We can then use the optional button (4) to add optional steps. This button can only be pressed if the optional formula step line is selected/highlighted.
In the optional window we can right click on ‘Optional Step (1)’ (the ‘1’ here refers to the formula step number) and select ‘Add Option’.
This will create an optional step, which we can rename by left clicking the newly created step (it will take a second for the field to become editable). We will call this step ‘Yes – Add Rework’.
Once this is done on the left of the optional window, and with this new optional step highlighted, we can use the step panel on the right of this window to add our rework step. We can add this in the style of either of the first 2 rework methods discussed above. In this case we will allow the operator to add as much rework as they like, rather than specifying then weighing.
We would then create another optional step as we did above, but this time we will call this step ‘No – End Batch’, and we won’t add any step lines in the right panel for this option.
With this setup complete, we can close the optional window and schedule a batch to see how this would work.
Back at our batching Terminal, we can process the batch as normal, but then when we get to step 5, our optional step, we will be asked the question we set, and be offered a choice between the 2 optional steps we have just put in place.
In this case we will add some rework to the batch. Selecting ‘No-End Batch’ here would, since there were no formula steps entered against this option, end the batch.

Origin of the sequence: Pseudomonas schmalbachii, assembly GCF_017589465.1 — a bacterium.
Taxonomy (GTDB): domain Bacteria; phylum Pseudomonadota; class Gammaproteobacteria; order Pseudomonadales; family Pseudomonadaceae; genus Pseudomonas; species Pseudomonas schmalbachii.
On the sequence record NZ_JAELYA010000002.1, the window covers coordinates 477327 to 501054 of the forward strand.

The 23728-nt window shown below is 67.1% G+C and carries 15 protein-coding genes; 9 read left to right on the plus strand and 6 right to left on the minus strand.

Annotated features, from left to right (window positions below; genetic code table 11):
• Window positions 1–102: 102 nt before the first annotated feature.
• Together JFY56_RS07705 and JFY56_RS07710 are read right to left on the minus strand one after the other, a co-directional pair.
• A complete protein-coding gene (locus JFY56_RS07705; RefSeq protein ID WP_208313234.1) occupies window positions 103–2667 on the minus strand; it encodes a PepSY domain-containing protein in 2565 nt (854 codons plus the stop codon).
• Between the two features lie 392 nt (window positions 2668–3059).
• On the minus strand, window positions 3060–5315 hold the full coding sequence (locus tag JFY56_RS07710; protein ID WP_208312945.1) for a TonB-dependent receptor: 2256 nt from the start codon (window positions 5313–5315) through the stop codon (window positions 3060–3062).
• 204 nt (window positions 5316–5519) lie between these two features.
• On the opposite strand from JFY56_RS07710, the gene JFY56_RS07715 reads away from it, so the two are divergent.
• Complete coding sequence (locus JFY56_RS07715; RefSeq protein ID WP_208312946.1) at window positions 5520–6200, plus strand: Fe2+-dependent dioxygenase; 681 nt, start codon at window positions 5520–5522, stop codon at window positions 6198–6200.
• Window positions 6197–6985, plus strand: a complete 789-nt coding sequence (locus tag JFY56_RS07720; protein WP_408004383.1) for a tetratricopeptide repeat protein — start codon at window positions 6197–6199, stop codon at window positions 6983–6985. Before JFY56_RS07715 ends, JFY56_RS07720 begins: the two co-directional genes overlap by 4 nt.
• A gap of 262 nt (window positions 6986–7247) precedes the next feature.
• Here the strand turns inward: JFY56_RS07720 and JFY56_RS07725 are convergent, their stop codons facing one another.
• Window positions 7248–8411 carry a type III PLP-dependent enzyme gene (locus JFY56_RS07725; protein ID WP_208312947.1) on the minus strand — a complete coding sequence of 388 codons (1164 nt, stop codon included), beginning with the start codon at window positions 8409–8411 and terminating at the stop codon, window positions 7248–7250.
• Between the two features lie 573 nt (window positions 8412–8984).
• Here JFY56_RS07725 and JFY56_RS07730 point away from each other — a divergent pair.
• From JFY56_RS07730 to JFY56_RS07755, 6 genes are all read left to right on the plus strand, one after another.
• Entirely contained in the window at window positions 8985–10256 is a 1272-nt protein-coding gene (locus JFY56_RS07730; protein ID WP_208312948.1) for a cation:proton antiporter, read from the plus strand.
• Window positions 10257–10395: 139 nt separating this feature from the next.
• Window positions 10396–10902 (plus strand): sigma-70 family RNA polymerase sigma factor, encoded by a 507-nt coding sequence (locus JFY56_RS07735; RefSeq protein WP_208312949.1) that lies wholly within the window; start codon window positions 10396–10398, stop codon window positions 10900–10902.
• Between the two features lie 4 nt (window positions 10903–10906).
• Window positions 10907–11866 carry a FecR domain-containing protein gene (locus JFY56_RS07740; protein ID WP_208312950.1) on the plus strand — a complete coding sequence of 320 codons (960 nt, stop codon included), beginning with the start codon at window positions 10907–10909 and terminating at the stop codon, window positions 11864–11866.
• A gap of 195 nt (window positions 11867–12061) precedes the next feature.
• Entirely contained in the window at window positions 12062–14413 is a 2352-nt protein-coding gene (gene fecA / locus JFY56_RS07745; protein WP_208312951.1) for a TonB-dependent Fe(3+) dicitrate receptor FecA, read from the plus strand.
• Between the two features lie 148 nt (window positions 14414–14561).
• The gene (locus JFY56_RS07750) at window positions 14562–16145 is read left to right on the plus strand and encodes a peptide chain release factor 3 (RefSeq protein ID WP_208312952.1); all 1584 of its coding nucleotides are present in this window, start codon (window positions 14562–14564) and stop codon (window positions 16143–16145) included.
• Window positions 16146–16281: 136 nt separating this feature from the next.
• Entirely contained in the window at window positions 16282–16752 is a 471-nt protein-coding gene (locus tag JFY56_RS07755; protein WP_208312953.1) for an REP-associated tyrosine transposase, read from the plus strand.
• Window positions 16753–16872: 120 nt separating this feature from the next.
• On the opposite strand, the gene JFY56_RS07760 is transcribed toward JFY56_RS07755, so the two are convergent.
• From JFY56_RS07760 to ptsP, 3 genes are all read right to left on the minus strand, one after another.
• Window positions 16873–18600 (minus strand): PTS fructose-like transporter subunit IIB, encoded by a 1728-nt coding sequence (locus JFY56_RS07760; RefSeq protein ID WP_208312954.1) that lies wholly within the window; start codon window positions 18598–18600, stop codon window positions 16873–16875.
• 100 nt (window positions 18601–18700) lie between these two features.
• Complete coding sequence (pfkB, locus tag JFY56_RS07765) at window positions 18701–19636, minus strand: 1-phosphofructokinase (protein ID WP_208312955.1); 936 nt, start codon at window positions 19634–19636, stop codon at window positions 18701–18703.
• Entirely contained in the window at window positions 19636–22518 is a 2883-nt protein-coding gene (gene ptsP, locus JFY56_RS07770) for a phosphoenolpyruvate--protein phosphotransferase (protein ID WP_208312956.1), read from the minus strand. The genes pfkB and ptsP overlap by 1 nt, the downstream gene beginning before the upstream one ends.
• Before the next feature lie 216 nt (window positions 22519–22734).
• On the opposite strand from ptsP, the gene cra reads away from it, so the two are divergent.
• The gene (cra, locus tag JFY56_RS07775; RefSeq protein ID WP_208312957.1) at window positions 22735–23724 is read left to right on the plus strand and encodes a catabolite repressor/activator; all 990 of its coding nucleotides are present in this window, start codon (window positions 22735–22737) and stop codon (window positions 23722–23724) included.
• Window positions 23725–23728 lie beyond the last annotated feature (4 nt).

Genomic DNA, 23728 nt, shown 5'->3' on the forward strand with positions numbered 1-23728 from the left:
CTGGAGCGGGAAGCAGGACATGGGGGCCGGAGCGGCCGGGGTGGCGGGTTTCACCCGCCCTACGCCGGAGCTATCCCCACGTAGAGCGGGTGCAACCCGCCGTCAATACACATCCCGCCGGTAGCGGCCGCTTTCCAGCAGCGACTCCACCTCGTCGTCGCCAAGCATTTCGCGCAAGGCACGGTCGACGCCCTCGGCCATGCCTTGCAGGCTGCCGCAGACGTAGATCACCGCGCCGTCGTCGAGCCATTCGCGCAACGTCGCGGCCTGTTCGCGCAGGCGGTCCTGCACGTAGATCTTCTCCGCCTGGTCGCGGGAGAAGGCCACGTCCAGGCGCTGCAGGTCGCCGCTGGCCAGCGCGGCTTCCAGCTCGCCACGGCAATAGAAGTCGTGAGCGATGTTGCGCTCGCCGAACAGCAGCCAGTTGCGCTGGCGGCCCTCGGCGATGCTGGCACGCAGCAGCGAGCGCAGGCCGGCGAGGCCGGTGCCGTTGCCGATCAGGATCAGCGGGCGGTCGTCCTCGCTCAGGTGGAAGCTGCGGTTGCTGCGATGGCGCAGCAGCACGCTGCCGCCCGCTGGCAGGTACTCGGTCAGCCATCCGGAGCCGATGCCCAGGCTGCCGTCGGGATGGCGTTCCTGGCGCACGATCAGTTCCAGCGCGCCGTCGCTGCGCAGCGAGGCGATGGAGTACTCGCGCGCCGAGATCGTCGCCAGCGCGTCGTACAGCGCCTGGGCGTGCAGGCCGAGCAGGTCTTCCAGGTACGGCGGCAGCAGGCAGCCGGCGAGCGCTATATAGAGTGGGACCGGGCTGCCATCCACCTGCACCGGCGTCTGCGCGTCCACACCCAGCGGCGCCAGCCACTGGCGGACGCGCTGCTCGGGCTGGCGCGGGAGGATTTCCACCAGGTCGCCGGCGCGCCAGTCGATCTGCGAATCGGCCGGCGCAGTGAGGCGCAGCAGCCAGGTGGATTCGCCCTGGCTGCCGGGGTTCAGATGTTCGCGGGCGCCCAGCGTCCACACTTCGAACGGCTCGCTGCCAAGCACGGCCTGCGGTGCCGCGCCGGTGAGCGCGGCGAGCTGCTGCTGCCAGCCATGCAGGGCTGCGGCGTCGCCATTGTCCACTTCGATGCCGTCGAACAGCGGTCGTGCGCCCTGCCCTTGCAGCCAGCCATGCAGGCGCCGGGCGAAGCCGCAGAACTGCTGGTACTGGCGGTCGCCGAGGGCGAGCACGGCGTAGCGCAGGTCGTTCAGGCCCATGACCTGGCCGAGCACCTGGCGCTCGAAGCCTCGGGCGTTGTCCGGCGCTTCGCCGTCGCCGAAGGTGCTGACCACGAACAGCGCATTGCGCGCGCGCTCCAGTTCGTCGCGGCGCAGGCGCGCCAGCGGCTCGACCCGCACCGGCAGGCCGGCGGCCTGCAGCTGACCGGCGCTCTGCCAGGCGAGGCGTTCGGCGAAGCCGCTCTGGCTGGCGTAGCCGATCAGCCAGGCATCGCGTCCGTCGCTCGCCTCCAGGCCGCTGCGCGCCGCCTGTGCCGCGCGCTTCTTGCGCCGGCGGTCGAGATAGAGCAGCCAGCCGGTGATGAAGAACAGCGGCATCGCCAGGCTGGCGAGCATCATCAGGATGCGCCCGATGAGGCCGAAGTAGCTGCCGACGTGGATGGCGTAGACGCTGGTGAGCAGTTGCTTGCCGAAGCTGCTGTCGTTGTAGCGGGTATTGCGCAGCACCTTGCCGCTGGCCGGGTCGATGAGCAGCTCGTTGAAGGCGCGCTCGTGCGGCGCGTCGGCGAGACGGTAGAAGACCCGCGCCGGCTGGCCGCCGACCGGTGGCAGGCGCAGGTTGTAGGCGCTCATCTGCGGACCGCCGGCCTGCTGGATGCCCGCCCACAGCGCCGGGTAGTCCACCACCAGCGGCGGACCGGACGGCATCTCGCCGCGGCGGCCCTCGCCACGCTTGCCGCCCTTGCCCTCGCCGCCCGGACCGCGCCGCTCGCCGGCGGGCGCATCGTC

Selecting ‘Yes – Add Rework’ will then allow us to weigh up any amount of rework, as dictated by the setup we used. As mentioned above, we could have left all the tolerance/target fields blank to allow the operator to specify a weight to use before weighing the rework.
Here the operator will add 13.2lbs of rework.
Once again, in Control Center, we can see that a batch of 43.2lbs has been produced.
Sometimes it may not be appropriate to edit formula setups in the ways we have seen above, i.e. if formulations are sent down from an external ERP, if rework is rarely added to a formula, or if rework needs to be added as a one-off event.
In these cases, we can use the Step View functionality in the ‘Production Plan’ window of Control Center. Let’s take a look at this now.
For this example, we will schedule 5 batches of our dough at the normal base size (30lbs). This will look like this once scheduled.
With the job line selected in the bottom panel, we can then use the highlighted ‘Step View’ button to bring up the Step View tab, which will show us the formula steps that we are using for all of our 5 batches. We can see here that, as mentioned above, this is our default formula with no rework options currently added.
From here we can add another line if desired (1). We could use any of the 3 rework setup options discussed above for this, but for this example we will imagine that there is 9.50lbs of dough rework available and we want our operator to specify the amount and then weigh the rework.